The Western Cape is hopeful to increase its level of matric passes this year, aiming for a pass rate of at least 75%. Helen Zille and her education MEC, Debbie Schafer, say it is important to look at the retention rate of Grade 10 pupils in order to arrive at the ‘real’ matric pass rate. The province’s retention rate for Grade 10 to 12 has improved from 53.1% in 2009 to 63.5% in 2014. Last year 85.1% of pupils in the Western Cape attained their national senior certificate.
The province is aiming to reach a target of 43 000 passes this year as compared to the 40 558 in 2013. At this point, just below 50 000 full-time pupils are registered to write their final exams. “The Western Cape education department will continue to assist learners in the remaining 42 days with intensive support to schools,” says Zille.
Additionally, the Western Cape is hoping to maintain a target of 40% of pupils achieving access to education at a tertiary level. The South African government says they are committed to increasing the numbers of honours graduates to more than 75 000, masters’ graduates to more than 17 000, and doctoral graduates to more than 5 000, by the end of 2014. Unfortunately, the challenge in fully meeting these targets “is that the production of these skills is threatened by an ageing lecturing workforce at higher education institutions,” says Zuma. “One fifth of academics will retire within a decade, and many of these are professors”. This means the most experienced of academics “will be leaving higher education”. South Africa needs to produce more graduates entering the education field and so we need to make academia more “exciting for our youth”.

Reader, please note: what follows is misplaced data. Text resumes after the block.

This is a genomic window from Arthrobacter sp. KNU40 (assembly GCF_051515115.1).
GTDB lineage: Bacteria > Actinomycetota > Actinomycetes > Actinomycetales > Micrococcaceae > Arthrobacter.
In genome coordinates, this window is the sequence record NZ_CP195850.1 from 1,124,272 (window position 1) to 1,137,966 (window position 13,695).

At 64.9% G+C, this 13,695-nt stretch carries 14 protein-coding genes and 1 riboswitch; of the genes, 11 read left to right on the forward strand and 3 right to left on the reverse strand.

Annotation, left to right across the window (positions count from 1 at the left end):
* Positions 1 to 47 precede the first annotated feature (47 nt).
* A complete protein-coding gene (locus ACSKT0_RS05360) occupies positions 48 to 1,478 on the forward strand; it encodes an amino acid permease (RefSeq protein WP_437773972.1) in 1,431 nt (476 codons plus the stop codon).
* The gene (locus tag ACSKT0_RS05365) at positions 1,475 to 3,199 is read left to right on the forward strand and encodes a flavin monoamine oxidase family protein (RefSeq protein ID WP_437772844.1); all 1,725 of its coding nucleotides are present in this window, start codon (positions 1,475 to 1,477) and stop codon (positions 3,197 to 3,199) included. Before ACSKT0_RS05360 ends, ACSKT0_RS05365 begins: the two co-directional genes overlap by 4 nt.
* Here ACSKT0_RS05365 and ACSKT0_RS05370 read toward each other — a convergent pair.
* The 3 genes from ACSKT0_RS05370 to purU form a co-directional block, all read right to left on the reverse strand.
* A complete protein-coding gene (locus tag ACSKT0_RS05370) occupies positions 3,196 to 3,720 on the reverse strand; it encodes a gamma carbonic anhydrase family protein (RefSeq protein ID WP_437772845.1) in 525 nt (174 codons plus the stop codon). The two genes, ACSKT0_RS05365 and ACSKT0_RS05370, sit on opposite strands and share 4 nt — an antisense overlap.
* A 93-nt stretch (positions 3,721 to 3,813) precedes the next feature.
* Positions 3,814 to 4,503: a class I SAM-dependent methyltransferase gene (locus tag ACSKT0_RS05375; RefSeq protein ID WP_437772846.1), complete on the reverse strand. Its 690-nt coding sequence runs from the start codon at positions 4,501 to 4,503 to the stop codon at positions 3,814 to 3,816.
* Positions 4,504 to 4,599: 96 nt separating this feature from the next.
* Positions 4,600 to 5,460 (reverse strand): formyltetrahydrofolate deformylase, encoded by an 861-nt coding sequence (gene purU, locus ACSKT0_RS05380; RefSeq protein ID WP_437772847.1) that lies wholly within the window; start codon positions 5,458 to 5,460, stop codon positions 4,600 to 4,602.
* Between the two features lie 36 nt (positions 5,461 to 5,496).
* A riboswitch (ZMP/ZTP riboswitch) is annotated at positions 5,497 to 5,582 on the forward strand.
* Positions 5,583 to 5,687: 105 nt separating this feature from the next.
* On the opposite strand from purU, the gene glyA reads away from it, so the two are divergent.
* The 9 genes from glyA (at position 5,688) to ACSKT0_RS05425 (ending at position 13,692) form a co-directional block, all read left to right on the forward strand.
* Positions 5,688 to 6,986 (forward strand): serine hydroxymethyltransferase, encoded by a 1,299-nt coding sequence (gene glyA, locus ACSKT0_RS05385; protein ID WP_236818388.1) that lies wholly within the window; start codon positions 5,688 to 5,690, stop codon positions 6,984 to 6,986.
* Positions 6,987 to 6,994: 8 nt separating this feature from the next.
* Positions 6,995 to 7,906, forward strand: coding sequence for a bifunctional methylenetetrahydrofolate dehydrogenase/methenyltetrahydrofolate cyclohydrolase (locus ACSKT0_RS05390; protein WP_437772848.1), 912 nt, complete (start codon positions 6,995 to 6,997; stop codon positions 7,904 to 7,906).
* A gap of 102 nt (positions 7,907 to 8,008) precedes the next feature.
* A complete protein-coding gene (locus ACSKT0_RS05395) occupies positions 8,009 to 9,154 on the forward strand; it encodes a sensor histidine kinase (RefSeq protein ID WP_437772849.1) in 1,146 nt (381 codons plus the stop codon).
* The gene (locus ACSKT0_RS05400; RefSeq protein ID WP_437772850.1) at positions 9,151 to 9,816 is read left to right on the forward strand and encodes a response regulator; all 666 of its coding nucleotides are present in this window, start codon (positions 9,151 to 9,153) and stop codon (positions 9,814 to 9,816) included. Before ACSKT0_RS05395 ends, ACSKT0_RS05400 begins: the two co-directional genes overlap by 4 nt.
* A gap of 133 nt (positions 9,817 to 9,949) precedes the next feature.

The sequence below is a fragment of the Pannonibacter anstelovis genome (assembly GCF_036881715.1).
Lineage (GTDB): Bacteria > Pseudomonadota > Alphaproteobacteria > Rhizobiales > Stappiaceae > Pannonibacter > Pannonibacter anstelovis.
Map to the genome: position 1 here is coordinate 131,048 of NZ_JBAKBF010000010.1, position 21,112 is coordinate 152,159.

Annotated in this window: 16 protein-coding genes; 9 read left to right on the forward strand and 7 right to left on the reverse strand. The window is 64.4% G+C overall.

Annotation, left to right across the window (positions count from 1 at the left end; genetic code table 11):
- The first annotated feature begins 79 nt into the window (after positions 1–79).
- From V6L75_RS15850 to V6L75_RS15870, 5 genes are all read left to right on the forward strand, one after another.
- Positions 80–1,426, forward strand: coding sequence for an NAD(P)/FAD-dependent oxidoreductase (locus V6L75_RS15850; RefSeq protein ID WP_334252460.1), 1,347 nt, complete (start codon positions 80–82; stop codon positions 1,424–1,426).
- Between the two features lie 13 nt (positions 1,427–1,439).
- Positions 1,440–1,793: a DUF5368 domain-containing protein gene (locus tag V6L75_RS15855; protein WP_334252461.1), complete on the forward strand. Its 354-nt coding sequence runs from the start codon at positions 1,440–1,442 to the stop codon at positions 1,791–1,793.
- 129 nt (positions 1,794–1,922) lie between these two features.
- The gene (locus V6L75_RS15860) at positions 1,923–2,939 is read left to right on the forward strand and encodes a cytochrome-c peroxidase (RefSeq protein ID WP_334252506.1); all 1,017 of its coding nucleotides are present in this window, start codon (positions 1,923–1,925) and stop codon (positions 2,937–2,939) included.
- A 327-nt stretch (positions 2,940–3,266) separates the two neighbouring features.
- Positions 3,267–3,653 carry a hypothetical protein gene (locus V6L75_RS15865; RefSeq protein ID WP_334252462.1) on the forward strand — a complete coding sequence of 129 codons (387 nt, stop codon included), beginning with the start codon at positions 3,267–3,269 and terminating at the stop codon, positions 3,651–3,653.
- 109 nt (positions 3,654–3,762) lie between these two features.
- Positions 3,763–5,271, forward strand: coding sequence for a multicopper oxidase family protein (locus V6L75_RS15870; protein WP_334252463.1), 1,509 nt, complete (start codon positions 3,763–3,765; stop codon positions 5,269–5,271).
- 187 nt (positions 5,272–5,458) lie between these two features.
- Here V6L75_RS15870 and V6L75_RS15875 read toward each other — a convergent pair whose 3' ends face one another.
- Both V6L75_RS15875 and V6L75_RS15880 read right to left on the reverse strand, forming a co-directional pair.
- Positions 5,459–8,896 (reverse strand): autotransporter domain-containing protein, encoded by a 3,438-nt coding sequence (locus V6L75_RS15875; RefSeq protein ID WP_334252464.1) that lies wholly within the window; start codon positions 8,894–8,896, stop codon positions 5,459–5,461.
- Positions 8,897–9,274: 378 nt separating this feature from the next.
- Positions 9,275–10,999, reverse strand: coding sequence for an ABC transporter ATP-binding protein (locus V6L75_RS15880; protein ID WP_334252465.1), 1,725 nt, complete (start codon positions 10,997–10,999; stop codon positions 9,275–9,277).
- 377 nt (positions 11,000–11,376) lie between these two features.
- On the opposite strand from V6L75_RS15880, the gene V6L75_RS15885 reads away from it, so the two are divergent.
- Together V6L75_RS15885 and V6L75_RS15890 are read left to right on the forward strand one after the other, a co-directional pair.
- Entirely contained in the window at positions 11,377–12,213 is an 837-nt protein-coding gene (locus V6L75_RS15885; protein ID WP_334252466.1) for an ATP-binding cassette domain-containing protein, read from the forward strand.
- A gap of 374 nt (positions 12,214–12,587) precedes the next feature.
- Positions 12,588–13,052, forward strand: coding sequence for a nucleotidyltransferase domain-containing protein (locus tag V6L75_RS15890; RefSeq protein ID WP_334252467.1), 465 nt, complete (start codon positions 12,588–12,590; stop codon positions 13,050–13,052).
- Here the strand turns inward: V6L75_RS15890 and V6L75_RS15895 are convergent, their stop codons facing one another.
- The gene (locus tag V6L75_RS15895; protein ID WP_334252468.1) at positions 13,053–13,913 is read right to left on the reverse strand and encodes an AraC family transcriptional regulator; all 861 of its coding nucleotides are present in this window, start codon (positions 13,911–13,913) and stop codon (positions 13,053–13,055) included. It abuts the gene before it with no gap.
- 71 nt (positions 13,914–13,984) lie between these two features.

Written by Kristin Naude
BrightSparkz specialist tutor – Maths Literacy, English, History and Biology